How to use CRON in Linux

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How to use CRON in Linux

CRON is a standard utility available in all unix like operating systems including linux which is used for automation of repetitive tasks like housekeeping stuff without any investment. In this article, we are going to discuss how to use cron in linux

What is CRON?

CRON full form or acronym is Command Runs ON – UNIX Scheduler. CRON is one of the most important tools which is helpful to schedule jobs. Most probably the routine frequent jobs. CRON is part of all the UNIX-based operating systems including linux. 

CRON runs on a local server and it does not have any agent running. All CRON instance runs as a single process on the server so each instance of CRON is separate and problem in one instance does not impact others. In CRON there is no Single Point of Failure.

Each user of the server can run their own CRON to maintain or automate stuff on the server. There will be maintenance overhead if you want to make changes on all nodes in bigger organizations you have to update all the servers in the environment. There are alternatives to CRON for the enterprise sector like Control-M.

How CRON Works on Linux?

crond is a daemon that executes commands as defined by user./etc/sysconfig/crond contains settings for cron daemon. Normally you need not touch this file.

#ls -l /etc/sysconfig/crond
-rw------- 1 root root 110 Feb 13  2019 /etc/sysconfig/crond
# cat /etc/sysconfig/crond
# Settings for the CRON daemon.
# CRONDARGS=:any extra command-line startup arguments for crond

Normally crond daemons check every minute if any job needs to be run. These are user-based configurations and each user can run their own cron including run by system administrators using root.

All cron jobs known as crontab and all crontab files stored in /var/spool/cron for all users.

Cron files are stored under /etc with different structures like cron.d, cron.daily, cron.hourly, cron.monthly, cron.weekly.These are master control files as the name specified.

Cron Log Files in Linux

the Syslog daemon is central log management for a local server. syslog.conf is the central location log configuration file for the linux server. It logs all notable events. Log location for CRON is defined in it which shows the path where CRON logs are saved. Normally it is /var/log/cron.

# cat /etc/syslog.conf |egrep "cron"
*.info;mail.none;authpriv.none;cron.none  /var/log/messages
# Log cron stuff
cron.*                                                  /var/log/cron
You can see cronlogs using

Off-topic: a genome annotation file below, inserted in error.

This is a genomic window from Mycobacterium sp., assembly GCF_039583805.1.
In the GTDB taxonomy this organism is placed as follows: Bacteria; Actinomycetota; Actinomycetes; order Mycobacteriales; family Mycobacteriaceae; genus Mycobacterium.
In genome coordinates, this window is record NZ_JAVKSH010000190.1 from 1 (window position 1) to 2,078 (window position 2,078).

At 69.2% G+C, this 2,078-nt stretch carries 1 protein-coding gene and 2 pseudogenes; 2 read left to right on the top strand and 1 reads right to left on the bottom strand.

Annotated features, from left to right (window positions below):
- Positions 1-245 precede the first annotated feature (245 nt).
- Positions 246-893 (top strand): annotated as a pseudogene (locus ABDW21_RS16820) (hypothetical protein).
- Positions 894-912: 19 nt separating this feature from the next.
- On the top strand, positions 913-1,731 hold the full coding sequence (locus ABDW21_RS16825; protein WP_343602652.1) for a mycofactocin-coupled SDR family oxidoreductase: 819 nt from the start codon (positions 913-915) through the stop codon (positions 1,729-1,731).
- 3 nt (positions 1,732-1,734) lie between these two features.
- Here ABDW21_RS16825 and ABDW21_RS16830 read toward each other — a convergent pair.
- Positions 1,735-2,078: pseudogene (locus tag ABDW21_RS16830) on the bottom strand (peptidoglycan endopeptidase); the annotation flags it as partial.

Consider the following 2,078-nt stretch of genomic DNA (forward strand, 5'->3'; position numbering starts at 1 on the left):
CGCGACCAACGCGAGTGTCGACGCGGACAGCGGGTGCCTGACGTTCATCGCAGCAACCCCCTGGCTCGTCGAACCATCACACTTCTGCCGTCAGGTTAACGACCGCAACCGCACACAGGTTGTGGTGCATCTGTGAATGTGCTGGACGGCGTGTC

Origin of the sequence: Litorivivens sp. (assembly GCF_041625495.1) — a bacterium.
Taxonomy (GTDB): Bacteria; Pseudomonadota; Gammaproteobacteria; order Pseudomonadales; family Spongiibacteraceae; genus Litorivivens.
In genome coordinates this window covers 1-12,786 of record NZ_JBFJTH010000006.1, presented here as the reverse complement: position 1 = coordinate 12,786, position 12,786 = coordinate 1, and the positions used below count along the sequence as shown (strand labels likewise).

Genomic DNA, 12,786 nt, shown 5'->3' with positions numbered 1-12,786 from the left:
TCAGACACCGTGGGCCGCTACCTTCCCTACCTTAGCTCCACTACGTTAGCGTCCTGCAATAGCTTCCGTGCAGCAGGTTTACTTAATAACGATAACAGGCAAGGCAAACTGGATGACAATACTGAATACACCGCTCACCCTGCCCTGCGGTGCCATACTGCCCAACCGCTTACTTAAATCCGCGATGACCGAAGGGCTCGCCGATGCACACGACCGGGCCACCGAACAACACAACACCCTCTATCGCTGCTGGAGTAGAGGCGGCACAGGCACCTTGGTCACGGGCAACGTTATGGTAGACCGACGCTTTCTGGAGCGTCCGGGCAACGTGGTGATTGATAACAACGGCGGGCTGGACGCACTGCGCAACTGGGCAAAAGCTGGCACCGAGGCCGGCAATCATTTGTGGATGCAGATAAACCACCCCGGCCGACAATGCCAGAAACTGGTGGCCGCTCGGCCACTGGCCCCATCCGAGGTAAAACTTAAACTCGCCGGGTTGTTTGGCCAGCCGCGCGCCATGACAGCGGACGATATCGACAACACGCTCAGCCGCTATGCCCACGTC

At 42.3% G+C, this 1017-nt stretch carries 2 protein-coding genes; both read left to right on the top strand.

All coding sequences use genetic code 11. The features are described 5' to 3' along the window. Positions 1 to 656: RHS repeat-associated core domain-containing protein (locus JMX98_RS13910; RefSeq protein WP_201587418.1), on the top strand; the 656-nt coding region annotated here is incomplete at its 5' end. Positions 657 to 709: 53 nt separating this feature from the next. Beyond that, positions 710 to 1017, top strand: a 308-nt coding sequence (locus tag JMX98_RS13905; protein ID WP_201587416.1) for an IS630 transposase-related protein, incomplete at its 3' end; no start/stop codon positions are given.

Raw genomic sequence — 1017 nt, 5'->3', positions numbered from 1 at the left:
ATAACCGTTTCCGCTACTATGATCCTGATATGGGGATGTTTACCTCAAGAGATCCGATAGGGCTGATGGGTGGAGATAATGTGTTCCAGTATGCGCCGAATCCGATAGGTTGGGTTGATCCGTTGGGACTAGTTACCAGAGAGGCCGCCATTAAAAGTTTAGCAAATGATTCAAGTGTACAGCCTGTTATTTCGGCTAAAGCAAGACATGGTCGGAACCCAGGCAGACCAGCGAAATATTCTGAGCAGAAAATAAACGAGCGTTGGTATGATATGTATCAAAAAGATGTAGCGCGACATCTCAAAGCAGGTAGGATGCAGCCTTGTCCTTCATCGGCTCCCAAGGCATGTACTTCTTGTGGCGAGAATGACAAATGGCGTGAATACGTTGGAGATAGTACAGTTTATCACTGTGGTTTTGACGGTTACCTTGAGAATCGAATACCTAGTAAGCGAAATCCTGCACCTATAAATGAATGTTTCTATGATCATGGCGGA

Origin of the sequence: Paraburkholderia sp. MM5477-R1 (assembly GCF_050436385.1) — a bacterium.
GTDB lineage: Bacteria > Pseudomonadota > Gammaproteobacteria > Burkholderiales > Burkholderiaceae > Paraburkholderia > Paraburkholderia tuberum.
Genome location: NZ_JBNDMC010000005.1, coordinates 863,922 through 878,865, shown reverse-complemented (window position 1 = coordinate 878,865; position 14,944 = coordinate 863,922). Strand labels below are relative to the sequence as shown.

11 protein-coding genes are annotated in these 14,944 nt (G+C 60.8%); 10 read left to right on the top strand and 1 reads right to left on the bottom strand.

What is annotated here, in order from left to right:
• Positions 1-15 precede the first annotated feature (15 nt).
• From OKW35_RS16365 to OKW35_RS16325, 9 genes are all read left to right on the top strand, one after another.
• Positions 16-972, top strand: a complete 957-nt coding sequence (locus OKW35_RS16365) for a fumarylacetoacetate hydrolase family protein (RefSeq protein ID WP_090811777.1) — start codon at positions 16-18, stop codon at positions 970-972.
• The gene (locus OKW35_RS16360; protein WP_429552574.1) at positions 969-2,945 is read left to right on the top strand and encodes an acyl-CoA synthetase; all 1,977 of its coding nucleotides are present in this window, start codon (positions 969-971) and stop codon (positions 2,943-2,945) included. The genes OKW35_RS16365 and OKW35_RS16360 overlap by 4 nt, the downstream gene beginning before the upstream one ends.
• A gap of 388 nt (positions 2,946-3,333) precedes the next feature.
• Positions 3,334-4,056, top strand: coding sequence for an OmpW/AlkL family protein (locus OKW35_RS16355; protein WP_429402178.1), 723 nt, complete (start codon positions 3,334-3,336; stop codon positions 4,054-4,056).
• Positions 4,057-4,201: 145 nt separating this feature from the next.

# cat /var/log/cron
You can monitor cron logs using
#tail -f /var/log/cron

Crontab Syntax in Linux

To run jobs automatically at regular intervals cron service can be used. You can schedule repeating jobs using the crontab command. It is important to understand.

Below is an example of a job that executes every day at 1:05 AM.

05 01 * * *

You can understand syntax using the below output.

# cat /etc/crontab
# For details see man 4 crontabs
# Example of job definition:
# .---------------- minute (0 - 59)
# |  .------------- hour (0 - 23)
# |  |  .---------- day of month (1 - 31)
# |  |  |  .------- month (1 - 12) OR jan,feb,mar,apr ...
# |  |  |  |  .---- day of week (0 - 6) (Sunday=0 or 7) OR sun,mon,tue,wed,thu,fri,sat
# |  |  |  |  |
# *  *  *  *  * user-name  command to be executed

Let’s see the man page for crontab to make it more clear.

# man crontab
crontab - maintains crontab files for individual users
crontab [-u user] file
crontab [-u user] [-l | -r | -e] [-i] [-s]
crontab -n [ hostname ]
crontab -c
Crontab  is  the program used to install a crontab table file,remove or list the 
existing tables used to serve the cron daemon.  Each user can have their own 
crontab, and though these are files in /var/spool/, they are not intended to 
be edited directly.  
For SELinux in MLS mode, you  can define more crontabs for each range. 
In  this version of Cron it is possible to use a network-mounte d shared /var/
spool/cron across a cluster of hosts and specify that only one of the hosts 
should run the crontab jobs in the particular directory at any one time.  You 
may also use crontab from any of these hosts  to  edit  the same shared set of 
crontab files, and to set and query which host should run the crontab jobs.
-l     Displays the current crontab on standard output.
-r     Removes the current crontab.
-e     Edits the current crontab using the editor specified by the VISUAL or ED
ITOR environment variables.  After you exit from  the  editor,  the modified 
crontab will be installed automatically.
-i     This option modifies the -r option to prompt the user for a 'y/Y' response
before actually removing the crontab.
-s     Appends  the  current SELinux security context string as an MLS_LEVEL
setting to the crontab file before editing / replacement occurs – see the docum
entation of MLS_LEVEL in crontab.
-n     This option is relevant only if cron was started with the -c option, to ena
ble clustering support.  It is used to set the  host  in  the cluster  which  should
run  the jobs specified in the crontab files in the /var/spool/cron directory.  
If a hostname is supplied, the host whose hostname returned by gethostname
matches the supplied hostname, will be selected to run the selected cron jobs
subsequently.   If there  is  no  host in the cluster matching the supplied hostn
ame, or you explicitly specify an empty hostname, then the selected jobs will 
not be run at all.  If the hostname is omitted, the name of the local host return
ed by gethostname is used.  Using this  option  has  no effect  on  the /etc/cro
ntab file and the files in the /etc/cron.d directory, which are always run, and
considered host-specific. 
 -c     This option is only relevant if cron was started with the -c option, to ena
ble clustering support.  It is used to query  which  host  in the cluster is curren
tly set to run the jobs specified in the crontab files in the directory /var/spool
/cron , as set using the -n option.

How to Allow or Deny crontab access using /etc/cron. allow and /etc/cron.deny?